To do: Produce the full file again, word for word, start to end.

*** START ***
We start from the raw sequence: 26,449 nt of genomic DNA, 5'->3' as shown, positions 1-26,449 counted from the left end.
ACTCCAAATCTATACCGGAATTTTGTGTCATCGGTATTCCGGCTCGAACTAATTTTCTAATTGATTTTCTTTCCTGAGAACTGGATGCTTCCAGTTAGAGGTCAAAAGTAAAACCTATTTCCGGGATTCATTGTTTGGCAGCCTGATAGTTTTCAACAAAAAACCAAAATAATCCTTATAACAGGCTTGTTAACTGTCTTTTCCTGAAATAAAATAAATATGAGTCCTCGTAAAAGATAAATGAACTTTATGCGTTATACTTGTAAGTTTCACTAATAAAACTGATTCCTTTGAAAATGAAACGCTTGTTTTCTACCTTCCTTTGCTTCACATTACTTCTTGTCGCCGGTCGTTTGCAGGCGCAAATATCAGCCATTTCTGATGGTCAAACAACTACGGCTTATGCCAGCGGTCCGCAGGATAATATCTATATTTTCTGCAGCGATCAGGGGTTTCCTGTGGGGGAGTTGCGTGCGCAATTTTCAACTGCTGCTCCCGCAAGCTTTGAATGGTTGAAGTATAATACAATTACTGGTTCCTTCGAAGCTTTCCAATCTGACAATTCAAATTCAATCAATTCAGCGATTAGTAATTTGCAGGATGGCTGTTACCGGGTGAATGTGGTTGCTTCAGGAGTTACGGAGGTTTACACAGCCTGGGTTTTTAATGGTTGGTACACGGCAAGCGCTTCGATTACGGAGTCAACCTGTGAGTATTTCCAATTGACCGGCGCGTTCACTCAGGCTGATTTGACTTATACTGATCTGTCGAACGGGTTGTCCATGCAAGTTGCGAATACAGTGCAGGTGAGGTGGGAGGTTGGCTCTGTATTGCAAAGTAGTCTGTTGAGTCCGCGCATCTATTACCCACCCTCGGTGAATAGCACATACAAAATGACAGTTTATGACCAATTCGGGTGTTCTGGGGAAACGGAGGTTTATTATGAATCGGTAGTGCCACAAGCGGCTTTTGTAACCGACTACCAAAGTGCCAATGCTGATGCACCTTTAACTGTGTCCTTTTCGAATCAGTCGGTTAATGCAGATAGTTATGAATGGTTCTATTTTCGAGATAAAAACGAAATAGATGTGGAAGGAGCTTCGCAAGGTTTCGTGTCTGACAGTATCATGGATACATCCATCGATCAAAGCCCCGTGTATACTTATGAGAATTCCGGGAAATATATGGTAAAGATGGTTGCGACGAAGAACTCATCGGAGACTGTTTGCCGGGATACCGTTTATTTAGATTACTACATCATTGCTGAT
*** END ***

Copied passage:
We start from the raw sequence: 26,449 nt of genomic DNA, 5'->3' as shown, positions 1-26,449 counted from the left end.
ACTCCAAATCTATACCGGAATTTTGTGTCATCGGTATTCCGGCTCGAACTAATTTTCTAATTGATTTTCTTTCCTGAGAACTGGATGCTTCCAGTTAGAGGTCAAAAGTAAAACCTATTTCCGGGATTCATTGTTTGGCAGCCTGATAGTTTTCAACAAAAAACCAAAATAATCCTTATAACAGGCTTGTTAACTGTCTTTTCCTGAAATAAAATAAATATGAGTCCTCGTAAAAGATAAATGAACTTTATGCGTTATACTTGTAAGTTTCACTAATAAAACTGATTCCTTTGAAAATGAAACGCTTGTTTTCTACCTTCCTTTGCTTCACATTACTTCTTGTCGCCGGTCGTTTGCAGGCGCAAATATCAGCCATTTCTGATGGTCAAACAACTACGGCTTATGCCAGCGGTCCGCAGGATAATATCTATATTTTCTGCAGCGATCAGGGGTTTCCTGTGGGGGAGTTGCGTGCGCAATTTTCAACTGCTGCTCCCGCAAGCTTTGAATGGTTGAAGTATAATACAATTACTGGTTCCTTCGAAGCTTTCCAATCTGACAATTCAAATTCAATCAATTCAGCGATTAGTAATTTGCAGGATGGCTGTTACCGGGTGAATGTGGTTGCTTCAGGAGTTACGGAGGTTTACACAGCCTGGGTTTTTAATGGTTGGTACACGGCAAGCGCTTCGATTACGGAGTCAACCTGTGAGTATTTCCAATTGACCGGCGCGTTCACTCAGGCTGATTTGACTTATACTGATCTGTCGAACGGGTTGTCCATGCAAGTTGCGAATACAGTGCAGGTGAGGTGGGAGGTTGGCTCTGTATTGCAAAGTAGTCTGTTGAGTCCGCGCATCTATTACCCACCCTCGGTGAATAGCACATACAAAATGACAGTTTATGACCAATTCGGGTGTTCTGGGGAAACGGAGGTTTATTATGAATCGGTAGTGCCACAAGCGGCTTTTGTAACCGACTACCAAAGTGCCAATGCTGATGCACCTTTAACTGTGTCCTTTTCGAATCAGTCGGTTAATGCAGATAGTTATGAATGGTTCTATTTTCGAGATAAAAACGAAATAGATGTGGAAGGAGCTTCGCAAGGTTTCGTGTCTGACAGTATCATGGATACATCCATCGATCAAAGCCCCGTGTATACTTATGAGAATTCCGGGAAATATATGGTAAAGATGGTTGCGACGAAGAACTCATCGGAGACTGTTTGCCGGGATACCGTTTATTTAGATTACTACATCATTGCTGAT